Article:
Drug arrest is one of the examples that confirms that there is racial discrimination in the American Criminal Justice System. The war on drugs caused the number of drugs arrest to increase drastically. Since the 1800s, the United States had declared war on drugs. The government tried to eradicate illegal drug use, distribution, and trade by increasing and enforcing penalties for offenders. The war on drugs has affected Americans of every race; but, minorities have been most dramatically affected. African Americans and whites use illegal drugs at similar rates, however, the imprisonment rate of African American drugs charges is much higher than white. According to the research by the University of Michigan, “African Americans are about five times as likely to go to prison for drug possession as whites, and innocent black people are about 12 times more likely to be convicted of drug crimes than innocent white people” (Gross et al, 16). The statistics indicate that due to racial biases, the law enforcement arrest people of the color more often than the whites. The race has become one of the visual cues to identify drug dealers. If an individual lives in a small black neighborhood, they are more likely to be arrested. It is easier for police to catch drug dealers in the low-income neighborhood than in suburban areas. Therefore, they target African Americans and other minorities.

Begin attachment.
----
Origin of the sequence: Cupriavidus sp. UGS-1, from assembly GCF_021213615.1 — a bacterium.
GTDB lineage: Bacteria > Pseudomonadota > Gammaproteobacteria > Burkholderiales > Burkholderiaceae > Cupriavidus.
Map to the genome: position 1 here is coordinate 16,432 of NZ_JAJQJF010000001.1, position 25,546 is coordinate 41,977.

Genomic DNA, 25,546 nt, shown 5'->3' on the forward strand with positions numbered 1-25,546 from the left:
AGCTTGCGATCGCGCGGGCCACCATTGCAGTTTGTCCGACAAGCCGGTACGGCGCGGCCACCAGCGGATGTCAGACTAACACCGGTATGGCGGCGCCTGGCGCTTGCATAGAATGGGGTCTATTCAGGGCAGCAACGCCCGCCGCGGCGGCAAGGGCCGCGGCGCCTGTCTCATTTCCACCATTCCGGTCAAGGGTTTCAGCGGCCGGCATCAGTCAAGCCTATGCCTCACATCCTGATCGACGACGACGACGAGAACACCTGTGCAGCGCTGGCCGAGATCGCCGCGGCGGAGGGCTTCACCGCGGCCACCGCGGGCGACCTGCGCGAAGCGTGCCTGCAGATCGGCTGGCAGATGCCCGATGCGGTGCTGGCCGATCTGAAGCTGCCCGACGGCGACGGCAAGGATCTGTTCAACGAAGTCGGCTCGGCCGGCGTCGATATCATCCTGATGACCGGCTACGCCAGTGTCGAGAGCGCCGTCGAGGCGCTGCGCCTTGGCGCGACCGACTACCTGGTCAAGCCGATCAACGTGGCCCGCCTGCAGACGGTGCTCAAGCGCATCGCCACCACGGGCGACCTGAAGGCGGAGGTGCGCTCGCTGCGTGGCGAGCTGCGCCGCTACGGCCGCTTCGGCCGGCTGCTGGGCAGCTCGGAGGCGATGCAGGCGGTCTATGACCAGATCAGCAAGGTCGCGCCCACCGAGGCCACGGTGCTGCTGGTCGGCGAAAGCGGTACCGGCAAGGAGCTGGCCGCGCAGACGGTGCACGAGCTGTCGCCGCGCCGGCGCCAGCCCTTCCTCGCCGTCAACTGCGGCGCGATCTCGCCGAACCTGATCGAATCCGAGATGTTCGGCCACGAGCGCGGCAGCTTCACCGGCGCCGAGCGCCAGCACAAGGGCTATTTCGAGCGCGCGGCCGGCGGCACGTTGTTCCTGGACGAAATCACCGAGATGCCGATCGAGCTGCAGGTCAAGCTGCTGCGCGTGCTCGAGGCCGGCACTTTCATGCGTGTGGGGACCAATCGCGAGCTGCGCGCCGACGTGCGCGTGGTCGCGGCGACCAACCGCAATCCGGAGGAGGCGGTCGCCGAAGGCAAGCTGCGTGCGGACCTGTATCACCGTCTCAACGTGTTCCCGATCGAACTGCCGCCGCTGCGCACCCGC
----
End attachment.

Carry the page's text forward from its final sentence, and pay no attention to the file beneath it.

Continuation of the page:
Another example of racism in the American Criminal System is in capital punishment. Capital punishment is also known as the death penalty and defined as a sentence of execution imposed on criminals. The color of a defendant and a victim’s skin plays a huge role in deciding who gets sentenced to capital punishment. According to the many studies, defendants are much more likely to be sentenced to death if they have killed a white person. “Between 1973 and 2016, 156 people who had been sentenced to death were subsequently determined to be innocent. During the same period, 1,142 people have been executed. This means that for every ten people executed, more than one person has been exonerated.” (NAACP Death Penalty Fact Sheet, 1) An African American named Ralph Daniel Wright, Jr. was convicted of murder of his girlfriend, therefore he was sentenced to death on May 11, 2017, and was 159th person exonerated from death row in the United States since 1973. The criminal justice system cannot be trusted if innocents people can be convicted, sentenced to death, and executed.
Finally, the statistics concerning vehicle stops highlights the vast disparities that exist between races. The Stanford Open Policing Project collected hundred million records of traffic stops from thirty one different states and found evidence of racial bias. They found “when pulled over for speeding, black drivers are 20% more likely to get a ticket (rather than a warning) than white drivers” ( Pierson et al, 1) . Minorities are also more likely to report being ticketed, arrested, handcuffed, or searched by police, and that they more often were threatened with force or had force used against them.
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